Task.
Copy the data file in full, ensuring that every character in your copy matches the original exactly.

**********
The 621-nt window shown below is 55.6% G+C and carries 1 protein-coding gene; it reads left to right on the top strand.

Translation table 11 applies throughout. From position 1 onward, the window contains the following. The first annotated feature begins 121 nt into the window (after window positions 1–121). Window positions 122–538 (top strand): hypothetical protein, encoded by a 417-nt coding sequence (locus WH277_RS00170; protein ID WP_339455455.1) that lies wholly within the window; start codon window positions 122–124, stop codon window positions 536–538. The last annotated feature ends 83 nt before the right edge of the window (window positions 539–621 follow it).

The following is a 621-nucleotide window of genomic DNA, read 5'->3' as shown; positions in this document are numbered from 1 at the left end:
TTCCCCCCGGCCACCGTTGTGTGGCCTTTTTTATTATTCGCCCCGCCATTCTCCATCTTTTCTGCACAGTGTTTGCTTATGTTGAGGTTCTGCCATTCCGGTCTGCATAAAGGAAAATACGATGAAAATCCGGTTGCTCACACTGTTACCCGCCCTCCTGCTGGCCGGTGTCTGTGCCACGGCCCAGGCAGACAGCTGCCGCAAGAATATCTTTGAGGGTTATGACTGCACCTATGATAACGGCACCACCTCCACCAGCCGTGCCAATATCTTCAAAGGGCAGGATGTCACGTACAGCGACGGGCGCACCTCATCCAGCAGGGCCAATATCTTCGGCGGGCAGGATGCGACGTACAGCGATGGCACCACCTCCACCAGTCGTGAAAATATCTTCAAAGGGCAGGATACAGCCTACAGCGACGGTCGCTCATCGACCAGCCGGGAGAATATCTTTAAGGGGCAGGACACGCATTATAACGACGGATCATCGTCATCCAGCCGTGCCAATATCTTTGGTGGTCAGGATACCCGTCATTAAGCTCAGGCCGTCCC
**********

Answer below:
The 621-nt window shown below is 55.6% G+C and carries 1 protein-coding gene; it reads left to right on the top strand.

Translation table 11 applies throughout. From position 1 onward, the window contains the following. The first annotated feature begins 121 nt into the window (after window positions 1–121). Window positions 122–538 (top strand): hypothetical protein, encoded by a 417-nt coding sequence (locus WH277_RS00170; protein ID WP_339455455.1) that lies wholly within the window; start codon window positions 122–124, stop codon window positions 536–538. The last annotated feature ends 83 nt before the right edge of the window (window positions 539–621 follow it).

The following is a 621-nucleotide window of genomic DNA, read 5'->3' as shown; positions in this document are numbered from 1 at the left end:
TTCCCCCCGGCCACCGTTGTGTGGCCTTTTTTATTATTCGCCCCGCCATTCTCCATCTTTTCTGCACAGTGTTTGCTTATGTTGAGGTTCTGCCATTCCGGTCTGCATAAAGGAAAATACGATGAAAATCCGGTTGCTCACACTGTTACCCGCCCTCCTGCTGGCCGGTGTCTGTGCCACGGCCCAGGCAGACAGCTGCCGCAAGAATATCTTTGAGGGTTATGACTGCACCTATGATAACGGCACCACCTCCACCAGCCGTGCCAATATCTTCAAAGGGCAGGATGTCACGTACAGCGACGGGCGCACCTCATCCAGCAGGGCCAATATCTTCGGCGGGCAGGATGCGACGTACAGCGATGGCACCACCTCCACCAGTCGTGAAAATATCTTCAAAGGGCAGGATACAGCCTACAGCGACGGTCGCTCATCGACCAGCCGGGAGAATATCTTTAAGGGGCAGGACACGCATTATAACGACGGATCATCGTCATCCAGCCGTGCCAATATCTTTGGTGGTCAGGATACCCGTCATTAAGCTCAGGCCGTCCC